The most unexpected and important finding of this study was that saliva urease activity had a significant effect on the risk of developing caries, and that this effect was not protective, but in fact caries promoting. As urease activity in saliva increased, caries incidence rates increased up to four times, and the risk of developing new caries increased progressively up to five times, even when the models were adjusted for baseline caries, age, and mutans streptococci levels. A possible explanation for this finding is that there may be competition between ureolytic bacteria in plaque and in saliva for limiting urea. Saliva is the principal source of urea in the oral cavity23. As urease activity in saliva increases, salivary urea is more rapidly hydrolyzed and the amount of urea available to plaque bacteria may become limited, leading to a more acidic plaque. Another explanation for the association of saliva urease with increased caries risk can be the positive relationship between urease activity in saliva and salivary mutans streptococci levels in this study15. This observation was attributed to the knowledge that subjects with high salivary mutans levels had more acidic salivary pH, which is known to de-repress urease expression in Streptococcus salivarius in saliva24–26. Interestingly, this relationship was observed in non-fasting subjects, but not in fasting subjects, and this may be the reason why it was not observed in the previous cross-sectional studies that used fasting subjects only.
The findings of the present study support the proposed protective effect of plaque urease on caries development, evidenced by progressively decreasing caries incidence rates and hazard ratios as plaque urease activity levels increased. However, the association of plaque urease activity with caries development in this study was not as significant as previously suggested in the cross-sectional studies, especially when only one measurement was used to define urease categories, or when urease was analyzed as a time-dependent variable in the Cox Proportional Hazards models. The magnitude and significance of this effect increased as multiple measurements were used to define baseline urease activity, such as the average of the first two, or first three visits. That was true for both plaque and saliva urease activity. The reason for this observation is most likely the poor reproducibility of urease activity at the six-month recall visits in this study, especially in plaque urease15. A possible reason for the lower reproducibility of plaque urease was that plaque samples were pooled from different surfaces; therefore, their composition may have been different at each visit. Another source of variability in urease measurements in this study was whether the children had eaten prior to sample collection or not. Fasting prior to sample collection was difficult to control at the level of the study design due to the young age of the children, but it was measured during the study and controlled for in the analysis. Fasting had a strong impact on the reproducibility of plaque urease, compared with urease in saliva15. Notably, subjects in the prior cross-sectional studies that found a significant difference in plaque urease activity between caries-free and caries-active had fasted prior to sampling. It appears, therefore, that it may be possible to observe a much stronger effect of plaque urease on caries development if a more standardized protocol for plaque and saliva collection is employed, such as collecting plaque from specific tooth sites, and under fasting conditions.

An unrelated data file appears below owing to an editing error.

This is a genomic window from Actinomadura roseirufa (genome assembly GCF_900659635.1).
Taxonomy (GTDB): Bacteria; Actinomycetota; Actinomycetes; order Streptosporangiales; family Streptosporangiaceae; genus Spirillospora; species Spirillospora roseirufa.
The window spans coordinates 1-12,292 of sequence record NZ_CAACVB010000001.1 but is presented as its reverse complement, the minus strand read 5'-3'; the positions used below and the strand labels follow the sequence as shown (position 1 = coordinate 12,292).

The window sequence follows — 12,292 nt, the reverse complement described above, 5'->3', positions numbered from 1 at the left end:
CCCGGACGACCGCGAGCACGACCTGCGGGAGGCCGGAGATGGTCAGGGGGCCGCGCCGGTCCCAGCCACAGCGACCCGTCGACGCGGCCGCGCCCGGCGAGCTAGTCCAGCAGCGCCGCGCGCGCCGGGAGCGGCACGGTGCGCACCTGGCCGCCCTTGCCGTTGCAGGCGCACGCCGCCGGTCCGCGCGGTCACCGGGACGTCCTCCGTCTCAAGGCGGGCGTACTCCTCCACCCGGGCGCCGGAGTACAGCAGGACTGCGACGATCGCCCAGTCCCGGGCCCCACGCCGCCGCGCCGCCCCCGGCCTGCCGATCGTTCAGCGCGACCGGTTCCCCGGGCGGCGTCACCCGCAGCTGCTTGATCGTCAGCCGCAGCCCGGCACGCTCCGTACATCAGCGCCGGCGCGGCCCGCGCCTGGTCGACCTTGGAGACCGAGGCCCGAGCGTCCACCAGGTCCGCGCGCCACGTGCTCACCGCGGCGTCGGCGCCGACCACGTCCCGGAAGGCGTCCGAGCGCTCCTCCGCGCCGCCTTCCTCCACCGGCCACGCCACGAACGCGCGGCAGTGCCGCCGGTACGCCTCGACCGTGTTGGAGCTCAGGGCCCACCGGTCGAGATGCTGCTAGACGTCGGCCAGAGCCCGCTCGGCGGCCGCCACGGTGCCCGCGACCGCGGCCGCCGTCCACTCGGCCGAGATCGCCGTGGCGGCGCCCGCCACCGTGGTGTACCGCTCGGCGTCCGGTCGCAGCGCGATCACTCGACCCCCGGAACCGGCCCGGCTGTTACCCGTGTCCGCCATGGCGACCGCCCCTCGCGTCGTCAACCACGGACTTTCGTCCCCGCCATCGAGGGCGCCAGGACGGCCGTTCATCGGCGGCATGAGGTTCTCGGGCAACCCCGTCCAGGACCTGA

In conclusion, the findings of this prospective study suggest that increased urease activity in the saliva of small children may be associated with progressively increased caries risk. This finding may be attributed to a competition between ureolytic bacteria in the plaque and in saliva for salivary urea, or it may reflect the positive relationship between urease and mutans levels in saliva. Work in progress may clarify the mechanism of action. However, in either case, this observation could have significant clinical implications, as this study suggests that urease activity in saliva could be an equal or better predictor of caries risk in children than salivary mutans levels. Measuring urease activity in saliva is much faster and can be cheaper compared to the microbiological tests for mutans detection in saliva. Increased urease activity in dental plaque could be associated with decreased caries risk in children, but in order to demonstrate this association clearly and to apply it in clinical practice it will be necessary to improve the reproducibility of urease measurements in plaque. Using plaque urease as a risk indicator for caries would also require that the measurements be performed under fasting conditions, which may be a difficult requirement for children, but apparently the use of salivary urease does not have this requirement. An attractive and interesting approach that we are currently exploring is the possibility of combining low plaque urease activity and increased saliva urease activity into a single predictor for caries risk in children.
The authors would like to acknowledge Dr. Walter Psoter, NYU College of Dentistry, for his advice in the design of this study and in the analysis of the data, and also for the critical evaluation of this manuscript. Dr. Ralph Katz, NYU College of Dentistry, for his advice in the design of this study. Dr. Dorota Kopycka-Kedzierawski, University of Rochester School of Medicine and Dentistry, and Dr. Sona Rivas-Tumanyan, University of Puerto Rico School of Dental Medicine for the critical evaluation of this manuscript. Also, the staff of the Clinical Research Center at the University of Puerto Rico Medical Sciences Campus and the UPR students Emanuel Rosado, Omar Chacon, Joel Caraballo, Joel Diaz, Guillermo Ramirez, Valerie Garcia, Monica Rodriguez and Aixa Morales for their help in this study. The study described was partially supported by a Career Development Award, K23 DE015285 (PI: Morou-Bermudez, Evangelia) from the National Institute for Dental and Craniofacial Research, by RCMI grant #G12 RR 03051, and by an RCMI Clinical Research Infrastructure Initiative (RCRII) Award 1P20 RR 11126, from the National Center for Research Resources (NCRR). This publication was also made possible by Grant Number 1U54RR026139-01A1 from NCRR, a component of the National Institutes of Health (NIH). Its contents are solely the responsibility of the authors and do not necessarily represent the official view of NCRR or NIH.